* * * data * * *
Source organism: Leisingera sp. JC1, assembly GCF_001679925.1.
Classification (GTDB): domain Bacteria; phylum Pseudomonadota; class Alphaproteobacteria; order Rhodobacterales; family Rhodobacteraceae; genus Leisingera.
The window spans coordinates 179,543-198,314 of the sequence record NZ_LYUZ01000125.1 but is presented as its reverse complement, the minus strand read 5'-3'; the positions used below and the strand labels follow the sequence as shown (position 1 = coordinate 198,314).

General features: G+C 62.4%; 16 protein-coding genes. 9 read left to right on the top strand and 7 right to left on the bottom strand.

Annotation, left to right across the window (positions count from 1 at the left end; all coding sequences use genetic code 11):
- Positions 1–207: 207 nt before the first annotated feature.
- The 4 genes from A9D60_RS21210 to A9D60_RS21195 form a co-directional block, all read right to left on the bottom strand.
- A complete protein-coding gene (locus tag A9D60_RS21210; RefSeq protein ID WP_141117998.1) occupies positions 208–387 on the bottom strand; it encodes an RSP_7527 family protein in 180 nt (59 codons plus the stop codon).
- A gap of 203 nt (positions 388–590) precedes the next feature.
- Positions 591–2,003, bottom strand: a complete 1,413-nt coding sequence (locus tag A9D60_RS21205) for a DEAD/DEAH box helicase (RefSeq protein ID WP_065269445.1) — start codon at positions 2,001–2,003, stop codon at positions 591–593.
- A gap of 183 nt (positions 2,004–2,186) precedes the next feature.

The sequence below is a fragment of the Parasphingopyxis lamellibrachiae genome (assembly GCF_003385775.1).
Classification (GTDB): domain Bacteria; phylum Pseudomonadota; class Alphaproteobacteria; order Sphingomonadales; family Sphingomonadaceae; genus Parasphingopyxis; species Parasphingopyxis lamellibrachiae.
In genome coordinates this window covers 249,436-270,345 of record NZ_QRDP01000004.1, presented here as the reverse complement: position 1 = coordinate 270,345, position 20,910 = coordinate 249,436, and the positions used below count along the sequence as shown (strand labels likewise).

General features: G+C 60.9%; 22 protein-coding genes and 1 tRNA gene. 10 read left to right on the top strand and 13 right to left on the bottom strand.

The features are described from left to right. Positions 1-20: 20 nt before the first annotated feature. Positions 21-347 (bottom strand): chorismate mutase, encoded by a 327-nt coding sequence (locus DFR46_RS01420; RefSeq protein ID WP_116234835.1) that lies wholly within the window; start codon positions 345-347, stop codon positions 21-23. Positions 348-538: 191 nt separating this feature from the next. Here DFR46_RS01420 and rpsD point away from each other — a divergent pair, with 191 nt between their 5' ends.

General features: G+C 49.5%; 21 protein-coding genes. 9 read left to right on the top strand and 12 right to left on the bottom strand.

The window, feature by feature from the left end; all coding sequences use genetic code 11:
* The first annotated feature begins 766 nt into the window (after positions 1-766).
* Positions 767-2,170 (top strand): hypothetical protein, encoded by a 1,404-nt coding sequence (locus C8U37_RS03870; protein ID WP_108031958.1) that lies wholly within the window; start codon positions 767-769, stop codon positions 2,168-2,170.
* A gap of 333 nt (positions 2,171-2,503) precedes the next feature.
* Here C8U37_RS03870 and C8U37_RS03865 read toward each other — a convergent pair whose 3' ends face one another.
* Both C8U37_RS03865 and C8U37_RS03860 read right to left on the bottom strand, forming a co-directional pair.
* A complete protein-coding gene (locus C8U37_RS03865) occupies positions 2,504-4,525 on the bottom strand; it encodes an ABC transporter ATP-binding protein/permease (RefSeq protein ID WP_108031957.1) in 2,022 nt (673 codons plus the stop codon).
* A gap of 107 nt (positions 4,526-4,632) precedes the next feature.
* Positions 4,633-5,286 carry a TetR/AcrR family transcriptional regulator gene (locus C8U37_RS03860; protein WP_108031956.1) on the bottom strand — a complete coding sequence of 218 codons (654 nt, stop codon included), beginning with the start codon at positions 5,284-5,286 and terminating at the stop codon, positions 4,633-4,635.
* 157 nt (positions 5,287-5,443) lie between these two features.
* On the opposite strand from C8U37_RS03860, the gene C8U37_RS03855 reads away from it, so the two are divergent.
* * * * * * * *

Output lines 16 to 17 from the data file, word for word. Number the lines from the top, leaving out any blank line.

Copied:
The features are described from left to right. Positions 1-20: 20 nt before the first annotated feature. Positions 21-347 (bottom strand): chorismate mutase, encoded by a 327-nt coding sequence (locus DFR46_RS01420; RefSeq protein ID WP_116234835.1) that lies wholly within the window; start codon positions 345-347, stop codon positions 21-23. Positions 348-538: 191 nt separating this feature from the next. Here DFR46_RS01420 and rpsD point away from each other — a divergent pair, with 191 nt between their 5' ends.

General features: G+C 49.5%; 21 protein-coding genes. 9 read left to right on the top strand and 12 right to left on the bottom strand.